Tetris is a pretty significant title in the history of Nintendo - had the company not been able to license the seminal Russian puzzler back in the late '80s then it's likely that the Game Boy wouldn't have been the massive global success it was. Long seen as the game which sold the general public on portable play, Tetris has since grown into a cross-platform behemoth which has been sub-licensed to a great many companies - but Sega's Puyo Puyo Tetris is perhaps the most inventive use of the game's concept.

Originally released in 2014 on 3DS, Wii U, PS Vita, Xbox One, PlayStation 3 and PlayStation 4, the game sadly skipped a western launch, which meant that non-Japanese players missed out on one of the best puzzle titles of recent years. Thankfully that's now being remedied with a Nintendo Switch port (as well as a PlayStation 4 release), which is due for launch in April. However, in Japan it was a Switch launch title, and given how easy it is to access the Japanese eShop, we've decided to take the plunge to see what it's like.

As the name suggests, Puyo Puyo Tetris combines two of the world's best-known puzzle titles - quite literally, in some ways. While it's possible to pick Tetris or Puyo Puyo - or even pick one and then switch mid-match - you can also play the "Fusion" mode where both Puyos and Tetriminos are dropped into the field at the same time, making for some seriously frantic matches as you attempt to pop blobs and line up blocks at the same time. Tetris blocks can squash Puyos in this mode, which adds a whole new layer of strategy to proceedings.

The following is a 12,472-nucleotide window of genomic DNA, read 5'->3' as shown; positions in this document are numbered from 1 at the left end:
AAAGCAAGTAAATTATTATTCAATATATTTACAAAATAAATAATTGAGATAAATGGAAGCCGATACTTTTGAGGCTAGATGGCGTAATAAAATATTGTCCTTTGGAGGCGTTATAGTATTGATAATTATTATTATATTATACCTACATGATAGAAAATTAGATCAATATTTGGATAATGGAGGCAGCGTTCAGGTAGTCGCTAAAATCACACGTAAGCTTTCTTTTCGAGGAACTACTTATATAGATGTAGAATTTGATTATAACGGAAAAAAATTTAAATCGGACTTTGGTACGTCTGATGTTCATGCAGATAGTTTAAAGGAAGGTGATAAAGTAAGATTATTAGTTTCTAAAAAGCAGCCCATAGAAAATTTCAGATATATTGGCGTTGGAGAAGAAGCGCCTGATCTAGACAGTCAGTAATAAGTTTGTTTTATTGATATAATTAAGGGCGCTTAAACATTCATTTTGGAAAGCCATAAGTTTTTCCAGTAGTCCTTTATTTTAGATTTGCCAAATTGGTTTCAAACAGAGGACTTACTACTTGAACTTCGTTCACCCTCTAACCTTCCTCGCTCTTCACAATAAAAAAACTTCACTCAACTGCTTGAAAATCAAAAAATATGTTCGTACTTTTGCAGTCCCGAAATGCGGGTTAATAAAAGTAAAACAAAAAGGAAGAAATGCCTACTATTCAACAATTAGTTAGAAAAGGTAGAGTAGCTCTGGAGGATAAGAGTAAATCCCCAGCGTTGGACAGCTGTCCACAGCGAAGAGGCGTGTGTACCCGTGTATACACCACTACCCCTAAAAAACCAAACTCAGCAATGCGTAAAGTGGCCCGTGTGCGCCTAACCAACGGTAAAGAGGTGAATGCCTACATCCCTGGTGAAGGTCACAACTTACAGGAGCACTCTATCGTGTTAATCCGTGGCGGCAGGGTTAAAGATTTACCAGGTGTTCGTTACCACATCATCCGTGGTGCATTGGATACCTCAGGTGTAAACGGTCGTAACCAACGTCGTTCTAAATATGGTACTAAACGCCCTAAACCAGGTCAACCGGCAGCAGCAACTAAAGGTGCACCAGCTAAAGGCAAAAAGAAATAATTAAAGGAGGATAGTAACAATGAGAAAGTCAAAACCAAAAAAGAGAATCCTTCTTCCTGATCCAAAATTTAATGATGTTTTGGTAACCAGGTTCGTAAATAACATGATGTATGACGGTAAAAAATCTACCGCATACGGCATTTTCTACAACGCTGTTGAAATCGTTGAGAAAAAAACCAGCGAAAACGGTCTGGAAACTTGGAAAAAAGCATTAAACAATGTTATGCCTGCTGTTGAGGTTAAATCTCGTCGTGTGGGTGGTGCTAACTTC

Add in a story mode (which will be almost pointless if you're playing this on import as it's all in Japanese) and a quite frankly brilliant online versus mode, and you can see why Puyo Puyo Tetris made such a splash in Japan back in 2014. The online side of things on Switch is especially good; we were able to jump into a match against a Japanese player in a matter of seconds, and didn't notice any lag or stutter during play.

What makes the Switch version truly stand out is the ability to effortlessly set up four player matches on a single screen, using four Joy-Con controllers. Naturally, this works best when you're playing on a large television but we had a few matches on the Switch itself, and it's still pretty easy to see what's going on - provided all four players are able to get quite close to the screen. As for playing with the Joy-Cons, it's worth noting that when they're bolted onto the sides of the console or used in the Joy-Con grip, you can use the left-hand button cluster for movement. While it's not quite as nice as having a proper digital pad, it works well in a game like this, where you only need horizontal and vertical input, not diagonal. That said, the analogue stick is still perfectly fine when you're using a single Joy-Con.

While there's not much here that is different from what Japanese players were lucky enough to get back in 2014, the fact that this amazing crossover is finally getting a western launch is something to be celebrated - and the Switch is perhaps the ideal platform for the game, especially if you plan on cracking it out for social gatherings alongside 1-2-Switch and Super Bomberman R. Puyo Puyo Tetris for Nintendo Switch launches on April 25th in North America and April 28th in Europe, but if you don't mind the language barrier (almost every bit of text in the game is in Japanese), then you can download the Japanese version now.


Thanks to Play-Asia.com for providing the copy of Puyo Puyo Tetris used in this feature.